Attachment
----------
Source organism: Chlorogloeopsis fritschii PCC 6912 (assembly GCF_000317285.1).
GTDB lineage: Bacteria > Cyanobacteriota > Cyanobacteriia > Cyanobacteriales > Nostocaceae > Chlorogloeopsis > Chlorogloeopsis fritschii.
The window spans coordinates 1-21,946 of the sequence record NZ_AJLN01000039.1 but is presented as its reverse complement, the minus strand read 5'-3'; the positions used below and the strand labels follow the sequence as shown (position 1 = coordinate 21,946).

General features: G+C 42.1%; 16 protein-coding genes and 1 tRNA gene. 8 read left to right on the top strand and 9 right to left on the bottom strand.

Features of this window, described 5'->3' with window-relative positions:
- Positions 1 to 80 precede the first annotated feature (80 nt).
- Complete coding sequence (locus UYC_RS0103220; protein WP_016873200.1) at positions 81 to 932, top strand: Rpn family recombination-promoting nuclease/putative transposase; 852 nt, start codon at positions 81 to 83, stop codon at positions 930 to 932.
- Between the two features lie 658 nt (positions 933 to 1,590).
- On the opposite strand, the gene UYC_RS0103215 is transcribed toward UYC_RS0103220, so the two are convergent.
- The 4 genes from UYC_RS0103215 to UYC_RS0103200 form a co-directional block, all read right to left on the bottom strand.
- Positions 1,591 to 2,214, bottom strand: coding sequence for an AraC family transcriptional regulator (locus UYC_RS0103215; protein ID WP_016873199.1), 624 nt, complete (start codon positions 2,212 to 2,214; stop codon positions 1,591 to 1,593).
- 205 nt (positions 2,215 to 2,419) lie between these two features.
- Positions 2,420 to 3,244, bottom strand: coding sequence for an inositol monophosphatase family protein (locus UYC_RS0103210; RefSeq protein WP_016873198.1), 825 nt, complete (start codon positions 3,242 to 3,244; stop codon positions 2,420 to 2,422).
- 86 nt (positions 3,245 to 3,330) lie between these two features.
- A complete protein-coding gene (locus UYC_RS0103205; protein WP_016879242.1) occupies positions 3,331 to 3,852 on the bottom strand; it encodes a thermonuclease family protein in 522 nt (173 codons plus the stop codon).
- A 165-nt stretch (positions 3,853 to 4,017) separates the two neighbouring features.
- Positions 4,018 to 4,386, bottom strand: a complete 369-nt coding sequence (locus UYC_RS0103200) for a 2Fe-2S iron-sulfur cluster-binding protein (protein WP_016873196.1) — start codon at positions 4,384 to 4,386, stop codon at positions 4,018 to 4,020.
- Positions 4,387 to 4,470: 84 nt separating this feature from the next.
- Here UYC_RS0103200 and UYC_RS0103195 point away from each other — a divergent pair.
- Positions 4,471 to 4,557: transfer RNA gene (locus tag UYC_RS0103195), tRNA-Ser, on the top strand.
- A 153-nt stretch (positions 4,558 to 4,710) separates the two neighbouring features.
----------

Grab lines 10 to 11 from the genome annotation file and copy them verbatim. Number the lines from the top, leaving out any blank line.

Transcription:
- The 4 genes from UYC_RS0103215 to UYC_RS0103200 form a co-directional block, all read right to left on the bottom strand.
- Positions 1,591 to 2,214, bottom strand: coding sequence for an AraC family transcriptional regulator (locus UYC_RS0103215; protein ID WP_016873199.1), 624 nt, complete (start codon positions 2,212 to 2,214; stop codon positions 1,591 to 1,593).